The Devil's Dictionary

By Ambrose Bierce; Ambrose Bierce (Preface by)
(Dover Publications, Paperback, 9780486275420, 144pp.)

Publication Date: May 1993

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Description
Born in Ohio in 1842, journalist, short-story writer and critic Ambrose Bierce developed into one of this country's most celebrated and cynical wits a merciless "American Swift" whose literary barbs were aimed at folly, self-delusion, politics, business, religion, literature and the arts. In this splendid "dictionary" of epigrams, essays, verses and vignettes, you'll find over 1,000 pointed definitions, e.g. Congratulation ("The civility of envy"), Coward ("One who in a perilous emergency thinks with his legs") and Historian ("A broad-gauge gossip"). Anyone who likes to laugh will love The Devil's Dictionary. Anyone looking for a bon mot to enliven their next speech, paper or conversation will have a field day thumbing through what H. L. Mencken called "some of the most gorgeous witticisms in the English language.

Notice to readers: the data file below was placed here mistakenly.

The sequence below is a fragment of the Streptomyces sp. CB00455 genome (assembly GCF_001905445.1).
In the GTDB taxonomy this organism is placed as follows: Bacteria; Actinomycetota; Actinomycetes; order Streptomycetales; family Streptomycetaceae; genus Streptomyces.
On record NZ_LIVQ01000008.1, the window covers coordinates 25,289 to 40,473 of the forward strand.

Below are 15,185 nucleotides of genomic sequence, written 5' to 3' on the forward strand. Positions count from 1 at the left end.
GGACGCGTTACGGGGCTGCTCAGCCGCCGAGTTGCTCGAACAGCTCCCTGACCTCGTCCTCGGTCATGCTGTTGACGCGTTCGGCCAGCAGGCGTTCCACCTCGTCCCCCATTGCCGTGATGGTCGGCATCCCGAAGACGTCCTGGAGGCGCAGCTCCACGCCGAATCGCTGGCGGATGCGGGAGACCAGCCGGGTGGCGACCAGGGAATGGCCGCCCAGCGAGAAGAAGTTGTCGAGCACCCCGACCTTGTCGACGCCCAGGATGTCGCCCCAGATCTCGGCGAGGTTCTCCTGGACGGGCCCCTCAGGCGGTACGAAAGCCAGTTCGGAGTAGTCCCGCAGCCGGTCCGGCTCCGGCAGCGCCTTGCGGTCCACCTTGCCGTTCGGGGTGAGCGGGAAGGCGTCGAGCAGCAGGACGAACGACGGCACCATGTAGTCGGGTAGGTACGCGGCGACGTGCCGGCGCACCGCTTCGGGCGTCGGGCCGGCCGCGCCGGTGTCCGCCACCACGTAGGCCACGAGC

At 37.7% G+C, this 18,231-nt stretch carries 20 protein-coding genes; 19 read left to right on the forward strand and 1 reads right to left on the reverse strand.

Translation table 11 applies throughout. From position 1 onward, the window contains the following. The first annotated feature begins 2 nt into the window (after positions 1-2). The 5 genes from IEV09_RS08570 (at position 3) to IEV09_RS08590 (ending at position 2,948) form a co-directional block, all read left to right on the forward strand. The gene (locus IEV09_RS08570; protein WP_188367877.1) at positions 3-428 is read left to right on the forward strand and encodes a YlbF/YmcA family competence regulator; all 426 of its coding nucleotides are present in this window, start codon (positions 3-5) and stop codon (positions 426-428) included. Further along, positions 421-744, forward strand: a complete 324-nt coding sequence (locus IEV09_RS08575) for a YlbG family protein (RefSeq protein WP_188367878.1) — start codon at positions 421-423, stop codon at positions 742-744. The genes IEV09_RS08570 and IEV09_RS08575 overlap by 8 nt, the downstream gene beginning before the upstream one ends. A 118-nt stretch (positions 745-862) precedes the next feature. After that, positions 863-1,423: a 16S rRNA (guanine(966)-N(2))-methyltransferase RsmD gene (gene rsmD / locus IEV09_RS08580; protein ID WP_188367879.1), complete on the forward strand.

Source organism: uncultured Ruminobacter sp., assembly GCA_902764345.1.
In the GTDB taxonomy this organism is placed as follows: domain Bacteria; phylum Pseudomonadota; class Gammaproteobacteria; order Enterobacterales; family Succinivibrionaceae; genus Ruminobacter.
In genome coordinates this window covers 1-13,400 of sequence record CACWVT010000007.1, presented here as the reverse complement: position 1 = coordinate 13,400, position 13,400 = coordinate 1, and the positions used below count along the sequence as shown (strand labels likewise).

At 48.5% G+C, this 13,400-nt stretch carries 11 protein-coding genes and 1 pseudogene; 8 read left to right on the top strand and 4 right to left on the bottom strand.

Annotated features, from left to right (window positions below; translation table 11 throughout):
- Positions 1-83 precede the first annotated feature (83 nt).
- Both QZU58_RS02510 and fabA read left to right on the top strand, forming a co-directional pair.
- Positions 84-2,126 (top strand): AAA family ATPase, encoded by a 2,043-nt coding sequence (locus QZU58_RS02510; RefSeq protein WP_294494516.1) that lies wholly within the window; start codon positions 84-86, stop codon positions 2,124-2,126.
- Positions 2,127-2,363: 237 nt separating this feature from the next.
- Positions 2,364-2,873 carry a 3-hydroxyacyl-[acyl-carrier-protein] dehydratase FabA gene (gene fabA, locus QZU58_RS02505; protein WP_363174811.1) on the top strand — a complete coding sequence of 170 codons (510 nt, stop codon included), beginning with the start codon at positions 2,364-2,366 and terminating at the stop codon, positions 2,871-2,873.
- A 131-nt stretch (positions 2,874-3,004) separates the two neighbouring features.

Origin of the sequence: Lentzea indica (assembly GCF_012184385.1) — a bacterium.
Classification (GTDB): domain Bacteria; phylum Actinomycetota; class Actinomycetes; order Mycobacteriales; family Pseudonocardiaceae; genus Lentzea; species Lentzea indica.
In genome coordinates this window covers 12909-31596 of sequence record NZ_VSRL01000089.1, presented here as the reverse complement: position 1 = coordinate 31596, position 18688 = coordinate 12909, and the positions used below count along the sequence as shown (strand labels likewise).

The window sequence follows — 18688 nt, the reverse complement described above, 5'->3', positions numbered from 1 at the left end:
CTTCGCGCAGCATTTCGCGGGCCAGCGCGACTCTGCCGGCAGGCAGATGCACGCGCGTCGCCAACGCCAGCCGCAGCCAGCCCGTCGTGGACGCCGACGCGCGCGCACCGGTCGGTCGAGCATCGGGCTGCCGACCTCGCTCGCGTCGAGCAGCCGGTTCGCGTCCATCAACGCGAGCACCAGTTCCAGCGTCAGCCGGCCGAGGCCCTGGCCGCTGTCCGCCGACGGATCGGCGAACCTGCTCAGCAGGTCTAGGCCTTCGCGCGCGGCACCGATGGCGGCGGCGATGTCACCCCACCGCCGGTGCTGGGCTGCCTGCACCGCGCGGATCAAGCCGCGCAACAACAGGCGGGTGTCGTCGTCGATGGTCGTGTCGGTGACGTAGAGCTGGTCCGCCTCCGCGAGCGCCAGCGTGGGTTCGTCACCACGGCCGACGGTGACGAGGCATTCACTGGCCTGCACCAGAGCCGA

About the Author
Ambrose Bierce was an American writer, critic and war veteran. Bierce fought for the Union Army during the American Civil War, eventually rising to the rank of brevet major before resigning from the Army following an 1866 expedition across the Great Plains. Bierce s harrowing experiences during the Civil War, particularly those at the Battle of Shiloh, shaped a writing career that included editorials, novels, short stories and poetry. Among his most famous works are An Occurrence at Owl Creek Bridge, The Boarded Window, Chickamauga, and What I Saw of Shiloh. While on a tour of Civil-War battlefields in 1913, Bierce is believed to have joined Pancho Villa s army before disappearing in the chaos of the Mexican Revolution.

Ambrose Bierce was an American writer, critic and war veteran. Bierce fought for the Union Army during the American Civil War, eventually rising to the rank of brevet major before resigning from the Army following an 1866 expedition across the Great Plains. Bierce s harrowing experiences during the Civil War, particularly those at the Battle of Shiloh, shaped a writing career that included editorials, novels, short stories and poetry. Among his most famous works are An Occurrence at Owl Creek Bridge, The Boarded Window, Chickamauga, and What I Saw of Shiloh. While on a tour of Civil-War battlefields in 1913, Bierce is believed to have joined Pancho Villa s army before disappearing in the chaos of the Mexican Revolution.
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